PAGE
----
OC Rescue Mission Promotes Faith-Based Recovery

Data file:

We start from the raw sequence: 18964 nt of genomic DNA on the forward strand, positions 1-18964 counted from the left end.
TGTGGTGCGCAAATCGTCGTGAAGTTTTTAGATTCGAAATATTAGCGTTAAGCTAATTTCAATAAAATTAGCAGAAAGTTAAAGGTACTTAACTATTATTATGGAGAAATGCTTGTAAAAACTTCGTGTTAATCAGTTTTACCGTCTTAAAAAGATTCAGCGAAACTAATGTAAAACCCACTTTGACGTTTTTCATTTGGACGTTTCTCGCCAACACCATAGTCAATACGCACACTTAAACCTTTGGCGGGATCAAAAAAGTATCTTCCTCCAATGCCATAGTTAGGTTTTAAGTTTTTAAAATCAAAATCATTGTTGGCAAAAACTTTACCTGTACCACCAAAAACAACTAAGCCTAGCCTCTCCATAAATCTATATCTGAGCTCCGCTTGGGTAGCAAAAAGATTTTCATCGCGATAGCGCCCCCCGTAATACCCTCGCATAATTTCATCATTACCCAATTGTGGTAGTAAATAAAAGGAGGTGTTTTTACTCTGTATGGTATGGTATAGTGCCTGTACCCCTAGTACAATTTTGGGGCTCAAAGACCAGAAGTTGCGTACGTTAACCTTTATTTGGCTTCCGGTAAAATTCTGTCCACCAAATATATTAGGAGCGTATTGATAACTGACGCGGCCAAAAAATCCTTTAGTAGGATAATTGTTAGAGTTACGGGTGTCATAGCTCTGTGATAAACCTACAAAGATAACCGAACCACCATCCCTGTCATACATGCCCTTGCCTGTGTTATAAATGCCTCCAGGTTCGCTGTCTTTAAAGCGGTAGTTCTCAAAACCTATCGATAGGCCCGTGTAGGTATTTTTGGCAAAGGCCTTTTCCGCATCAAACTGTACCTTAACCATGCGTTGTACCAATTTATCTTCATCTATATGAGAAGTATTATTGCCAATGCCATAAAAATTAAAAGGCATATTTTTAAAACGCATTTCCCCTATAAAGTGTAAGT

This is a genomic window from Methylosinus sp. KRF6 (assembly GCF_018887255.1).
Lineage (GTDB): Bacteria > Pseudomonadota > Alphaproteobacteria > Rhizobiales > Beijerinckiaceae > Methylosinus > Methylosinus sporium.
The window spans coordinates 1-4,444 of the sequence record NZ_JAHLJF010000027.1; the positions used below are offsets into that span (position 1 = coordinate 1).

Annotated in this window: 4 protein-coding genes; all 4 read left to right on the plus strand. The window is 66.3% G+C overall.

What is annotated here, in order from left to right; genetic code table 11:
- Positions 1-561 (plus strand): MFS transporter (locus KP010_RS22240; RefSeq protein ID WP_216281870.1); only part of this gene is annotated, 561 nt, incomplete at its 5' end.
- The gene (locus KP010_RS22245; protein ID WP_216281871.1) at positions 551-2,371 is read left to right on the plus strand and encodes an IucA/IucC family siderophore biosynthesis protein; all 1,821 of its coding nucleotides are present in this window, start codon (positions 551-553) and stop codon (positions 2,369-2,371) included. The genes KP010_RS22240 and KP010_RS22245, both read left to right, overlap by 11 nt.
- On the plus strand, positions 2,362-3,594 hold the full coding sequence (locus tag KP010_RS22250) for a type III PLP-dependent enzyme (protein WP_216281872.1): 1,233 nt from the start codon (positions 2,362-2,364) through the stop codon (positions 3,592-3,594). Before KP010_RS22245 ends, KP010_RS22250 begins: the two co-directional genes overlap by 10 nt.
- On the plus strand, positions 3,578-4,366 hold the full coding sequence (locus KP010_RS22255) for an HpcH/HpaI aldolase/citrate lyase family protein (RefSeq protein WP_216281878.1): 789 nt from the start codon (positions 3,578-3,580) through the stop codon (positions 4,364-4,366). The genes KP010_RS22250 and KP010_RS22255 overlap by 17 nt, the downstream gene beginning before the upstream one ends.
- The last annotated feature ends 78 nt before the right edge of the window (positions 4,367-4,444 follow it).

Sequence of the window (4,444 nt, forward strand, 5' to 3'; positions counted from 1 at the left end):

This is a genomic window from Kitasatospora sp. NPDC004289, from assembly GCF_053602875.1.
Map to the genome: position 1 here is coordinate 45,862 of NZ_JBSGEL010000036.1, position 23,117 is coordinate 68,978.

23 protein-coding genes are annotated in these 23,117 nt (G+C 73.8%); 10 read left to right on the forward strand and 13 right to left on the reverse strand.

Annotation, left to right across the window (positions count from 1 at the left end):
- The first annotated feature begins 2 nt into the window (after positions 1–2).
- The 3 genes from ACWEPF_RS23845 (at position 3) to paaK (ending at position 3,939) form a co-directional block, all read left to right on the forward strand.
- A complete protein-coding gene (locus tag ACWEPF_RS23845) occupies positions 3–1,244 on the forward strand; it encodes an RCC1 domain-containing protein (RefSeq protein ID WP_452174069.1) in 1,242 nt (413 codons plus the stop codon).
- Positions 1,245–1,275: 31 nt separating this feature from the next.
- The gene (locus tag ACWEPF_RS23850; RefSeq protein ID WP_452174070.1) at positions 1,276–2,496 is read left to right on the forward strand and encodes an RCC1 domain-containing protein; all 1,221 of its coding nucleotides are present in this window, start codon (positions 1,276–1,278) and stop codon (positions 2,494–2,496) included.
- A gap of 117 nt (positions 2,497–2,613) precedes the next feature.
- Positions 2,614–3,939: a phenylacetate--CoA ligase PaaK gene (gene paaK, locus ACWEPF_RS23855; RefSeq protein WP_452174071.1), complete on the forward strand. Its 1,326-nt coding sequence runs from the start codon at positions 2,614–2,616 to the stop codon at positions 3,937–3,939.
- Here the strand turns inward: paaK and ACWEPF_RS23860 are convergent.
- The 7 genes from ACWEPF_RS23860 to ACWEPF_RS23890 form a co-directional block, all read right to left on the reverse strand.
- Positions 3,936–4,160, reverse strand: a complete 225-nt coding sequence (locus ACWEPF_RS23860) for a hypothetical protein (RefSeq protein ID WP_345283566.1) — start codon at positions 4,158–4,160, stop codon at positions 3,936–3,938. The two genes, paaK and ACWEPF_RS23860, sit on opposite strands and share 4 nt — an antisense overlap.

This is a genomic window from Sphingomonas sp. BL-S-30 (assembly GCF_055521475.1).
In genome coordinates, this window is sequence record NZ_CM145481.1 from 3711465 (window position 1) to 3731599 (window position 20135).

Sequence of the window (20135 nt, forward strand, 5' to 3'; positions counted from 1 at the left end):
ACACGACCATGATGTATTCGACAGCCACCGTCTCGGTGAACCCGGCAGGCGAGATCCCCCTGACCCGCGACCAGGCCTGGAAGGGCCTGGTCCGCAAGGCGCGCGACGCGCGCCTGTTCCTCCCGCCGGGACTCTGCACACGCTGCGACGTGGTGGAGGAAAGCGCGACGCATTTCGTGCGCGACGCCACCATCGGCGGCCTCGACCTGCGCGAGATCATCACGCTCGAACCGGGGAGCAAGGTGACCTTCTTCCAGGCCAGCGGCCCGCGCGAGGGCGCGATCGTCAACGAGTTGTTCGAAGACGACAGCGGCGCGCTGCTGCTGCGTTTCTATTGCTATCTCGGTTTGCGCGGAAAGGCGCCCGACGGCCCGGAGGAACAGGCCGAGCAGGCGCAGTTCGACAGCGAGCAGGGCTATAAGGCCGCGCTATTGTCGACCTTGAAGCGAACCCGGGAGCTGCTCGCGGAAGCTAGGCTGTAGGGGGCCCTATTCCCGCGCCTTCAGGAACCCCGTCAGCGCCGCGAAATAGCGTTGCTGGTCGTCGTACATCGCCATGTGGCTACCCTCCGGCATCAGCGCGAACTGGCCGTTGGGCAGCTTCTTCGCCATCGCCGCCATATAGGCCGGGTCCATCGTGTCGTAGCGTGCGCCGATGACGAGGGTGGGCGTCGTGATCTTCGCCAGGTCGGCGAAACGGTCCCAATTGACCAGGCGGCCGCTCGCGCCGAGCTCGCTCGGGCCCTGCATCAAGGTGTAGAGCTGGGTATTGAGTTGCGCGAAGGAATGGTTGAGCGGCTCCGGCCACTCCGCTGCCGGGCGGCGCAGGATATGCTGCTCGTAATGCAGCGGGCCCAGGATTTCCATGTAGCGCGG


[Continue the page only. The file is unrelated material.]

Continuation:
“I was a heroin addict. I got involved in gangs. With the grace of God all that has changed. It’s just me and my family now.” Albert Mulligan’s addictions had fueled a decades-long existence through Orange County jails and state prison when he reached his bottom – overdosed on heroin and clinging to life on a bathroom floor. “I didn’t want to be like my father,” said Mulligan, who was on probation with a wife who was about to give birth. “I knew something had to change.” In a last-ditch effort to save Mulligan from himself, his probation officer told him about the Orange County Rescue Mission, a faith-based living facility where turning one’s life over to Christ is a central part of rehabilitative programming. Orange County probation officials realize that faith-based programs aren’t for everyone, but could be effective choices for those for whom faith and religion are important. “They reached out to us for inclusion,” said Sue DeLacy, the director of the OC Probation Department’s Postrelease Community Supervision division. “A place like this is an available resource. We can’t make them go (to a faith-based program), but it’s an option.” As counties search for evidence-based programs to rehabilitate AB 109 offenders, some community-based and faith-based organizations are working to get noticed. Groups such as PICO California, a congregation-based community organizing network are hoping that churches can be a part of the solution. Those who opt to go to the Orange County Rescue Mission and are accepted will find a 5.1 acre oasis on what once was a Marine Corps blimp base on the outskirts of Tustin. The Mission, with a $9.4 million budget completely funded by private donations, can accommodate 192 people, including families, who need housing and/or intensive in-patient treatment for substance abuse. Towering palm trees form a welcoming entrance to an impeccably manicured courtyard maintained by the program’s newest residents. The cafeteria, with a modern, industrial kitchen, has the look and feel of a high-end chain restaurant – because it was designed by Cheesecake Factory, a supporter of the Mission’s work. The OCRM has three other sites across Southern California, including a 142-acre ranch near Temecula. Residents live there at no cost as long as they continue to meet programming and spiritual growth requirements, and work in an assigned campus job. In the later phases of the program, when residents gain employment outside of the facility, they must pay $125 a week for room and board. It can take from nine months to two years for someone to complete the programs. About 30 percent of the residents are on parole or probation. “We have court-suggested residents, but not court ordered,” said Doug Hellman, outreach and admissions manager – and a recovering meth addict who was reformed by the Mission’s programs. “Bible study and devotions are a major, and required, portion of our program.” Residents are assigned case managers to help set goals. Medical professionals in the Hurtt Family Healthy Clinic will screen residents for medical benefit eligibility. Volunteer work responsibilities begin immediately. Residents must pass performance views to graduate to the next level, where more responsibilities and freedoms are earned. “Spiritual growth” is a key part of the process. The rules are strictly enforced. Fraternization among residents of the opposite sex is not allowed, and neither are coffee after breakfast or energy drinks at any time. Residents are subject to drug tests and breathalyzers whenever they leave campus and randomly throughout their stay. They can have tattoos removed, and can’t get new ones while residents of the Mission. Residents learn to use computers, write resumes and how to dress for and act on a job interview. At the mission they can earn certificates in fork lift operation and food safety. A sign in the job center offers inspiration: “Some people dream of success … while others work hard at it.” To make their residents attractive to “felon-friendly” employers, the Mission subsidizes half of their salaries for the first three months. Officials say 96 percent of their residents find jobs. We teach them to fly on their own,” Hellman said. “It’s not a hard program; it’s just a long program.” Erica Meloyer, a 38-year-old single mother on probation, asked to be assigned to the Mission program when she came out of four months of court-ordered in-patient drug treatment. She’ll graduate this summer. “This is a year of completion for me. I’m about to be off probation for the first time in my adult life. I’ve never experienced that,” she said. Meloyer said she worked as an escort to support her drug addiction after spending time in juvenile custody for petty theft. She said she begged to be accepted at the Mission after rehab because she knew she needed the structured environment. “This place is amazing. I’ve never been in a program before,” she said. “I tried hard to get in here and fought for what I wanted. If you are really ready to change you’ll make sure you are not the same person when you leave that you came in as. I’m glad I’m here; I put all of my trust in God.”